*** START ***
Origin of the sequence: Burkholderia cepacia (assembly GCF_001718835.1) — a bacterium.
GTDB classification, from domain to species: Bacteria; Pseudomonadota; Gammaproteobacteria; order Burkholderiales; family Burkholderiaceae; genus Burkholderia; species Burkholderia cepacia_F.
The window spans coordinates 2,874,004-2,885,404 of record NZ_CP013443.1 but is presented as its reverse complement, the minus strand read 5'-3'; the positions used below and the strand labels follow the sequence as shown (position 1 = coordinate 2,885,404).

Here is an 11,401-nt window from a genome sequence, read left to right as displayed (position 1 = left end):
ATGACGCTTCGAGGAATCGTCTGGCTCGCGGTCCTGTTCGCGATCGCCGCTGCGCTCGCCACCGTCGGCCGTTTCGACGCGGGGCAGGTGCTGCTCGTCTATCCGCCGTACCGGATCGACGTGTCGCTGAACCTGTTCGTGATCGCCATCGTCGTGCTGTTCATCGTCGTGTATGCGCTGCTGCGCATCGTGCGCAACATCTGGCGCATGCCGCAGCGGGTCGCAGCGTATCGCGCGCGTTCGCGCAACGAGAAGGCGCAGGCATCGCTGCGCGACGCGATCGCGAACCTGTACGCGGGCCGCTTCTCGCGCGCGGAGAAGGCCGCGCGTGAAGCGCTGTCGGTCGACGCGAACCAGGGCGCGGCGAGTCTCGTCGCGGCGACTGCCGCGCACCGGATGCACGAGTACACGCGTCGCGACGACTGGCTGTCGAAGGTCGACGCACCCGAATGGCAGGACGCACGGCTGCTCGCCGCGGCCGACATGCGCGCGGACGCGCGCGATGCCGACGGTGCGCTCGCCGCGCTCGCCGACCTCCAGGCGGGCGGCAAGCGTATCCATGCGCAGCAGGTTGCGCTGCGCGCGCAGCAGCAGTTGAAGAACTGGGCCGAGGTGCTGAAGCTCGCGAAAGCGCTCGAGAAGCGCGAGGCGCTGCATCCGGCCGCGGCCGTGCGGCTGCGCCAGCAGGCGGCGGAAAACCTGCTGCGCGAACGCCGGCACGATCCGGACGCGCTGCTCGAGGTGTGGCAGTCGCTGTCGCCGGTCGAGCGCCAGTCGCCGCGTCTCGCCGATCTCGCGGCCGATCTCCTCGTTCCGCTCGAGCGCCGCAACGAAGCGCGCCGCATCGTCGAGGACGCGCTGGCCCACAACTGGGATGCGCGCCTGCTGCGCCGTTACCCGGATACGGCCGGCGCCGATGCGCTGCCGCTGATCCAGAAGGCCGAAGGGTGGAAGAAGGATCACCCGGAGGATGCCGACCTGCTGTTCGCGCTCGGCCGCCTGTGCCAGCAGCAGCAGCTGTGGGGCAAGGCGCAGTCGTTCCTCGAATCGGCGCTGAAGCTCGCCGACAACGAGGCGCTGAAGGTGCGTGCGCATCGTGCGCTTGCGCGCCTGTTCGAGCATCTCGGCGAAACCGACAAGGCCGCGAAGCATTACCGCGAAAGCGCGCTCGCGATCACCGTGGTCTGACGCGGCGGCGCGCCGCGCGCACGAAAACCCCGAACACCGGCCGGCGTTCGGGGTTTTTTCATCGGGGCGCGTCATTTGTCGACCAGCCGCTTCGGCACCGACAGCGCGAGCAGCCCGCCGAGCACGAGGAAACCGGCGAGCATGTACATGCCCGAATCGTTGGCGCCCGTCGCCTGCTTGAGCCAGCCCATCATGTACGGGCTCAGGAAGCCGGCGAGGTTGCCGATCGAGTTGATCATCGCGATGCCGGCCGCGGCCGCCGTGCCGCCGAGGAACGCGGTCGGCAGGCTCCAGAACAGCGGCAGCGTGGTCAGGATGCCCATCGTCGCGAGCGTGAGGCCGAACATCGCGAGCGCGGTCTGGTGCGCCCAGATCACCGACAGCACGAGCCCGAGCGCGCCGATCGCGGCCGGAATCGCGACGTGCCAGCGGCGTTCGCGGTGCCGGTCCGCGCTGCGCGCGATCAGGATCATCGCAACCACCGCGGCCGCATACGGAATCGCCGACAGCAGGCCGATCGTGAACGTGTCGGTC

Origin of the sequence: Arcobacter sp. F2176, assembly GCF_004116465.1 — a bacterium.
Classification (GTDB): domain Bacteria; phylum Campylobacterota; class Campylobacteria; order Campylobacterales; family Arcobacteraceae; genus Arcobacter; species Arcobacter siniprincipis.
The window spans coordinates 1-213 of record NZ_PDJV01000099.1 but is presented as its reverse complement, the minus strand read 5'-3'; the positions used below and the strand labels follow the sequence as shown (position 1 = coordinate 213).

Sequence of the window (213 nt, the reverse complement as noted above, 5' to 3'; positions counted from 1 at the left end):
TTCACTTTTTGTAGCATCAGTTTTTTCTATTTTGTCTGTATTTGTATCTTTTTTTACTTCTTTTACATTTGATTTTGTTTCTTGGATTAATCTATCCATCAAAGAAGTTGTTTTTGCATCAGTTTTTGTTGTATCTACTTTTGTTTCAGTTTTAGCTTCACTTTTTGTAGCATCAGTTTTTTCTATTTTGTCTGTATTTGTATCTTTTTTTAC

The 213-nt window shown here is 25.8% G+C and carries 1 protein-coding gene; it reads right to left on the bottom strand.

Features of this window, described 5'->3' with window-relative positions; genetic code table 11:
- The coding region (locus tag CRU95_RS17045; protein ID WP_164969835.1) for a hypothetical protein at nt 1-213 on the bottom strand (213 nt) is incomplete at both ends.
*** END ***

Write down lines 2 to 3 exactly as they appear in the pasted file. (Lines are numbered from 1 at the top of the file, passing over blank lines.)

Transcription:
GTDB classification, from domain to species: Bacteria; Pseudomonadota; Gammaproteobacteria; order Burkholderiales; family Burkholderiaceae; genus Burkholderia; species Burkholderia cepacia_F.
The window spans coordinates 2,874,004-2,885,404 of record NZ_CP013443.1 but is presented as its reverse complement, the minus strand read 5'-3'; the positions used below and the strand labels follow the sequence as shown (position 1 = coordinate 2,885,404).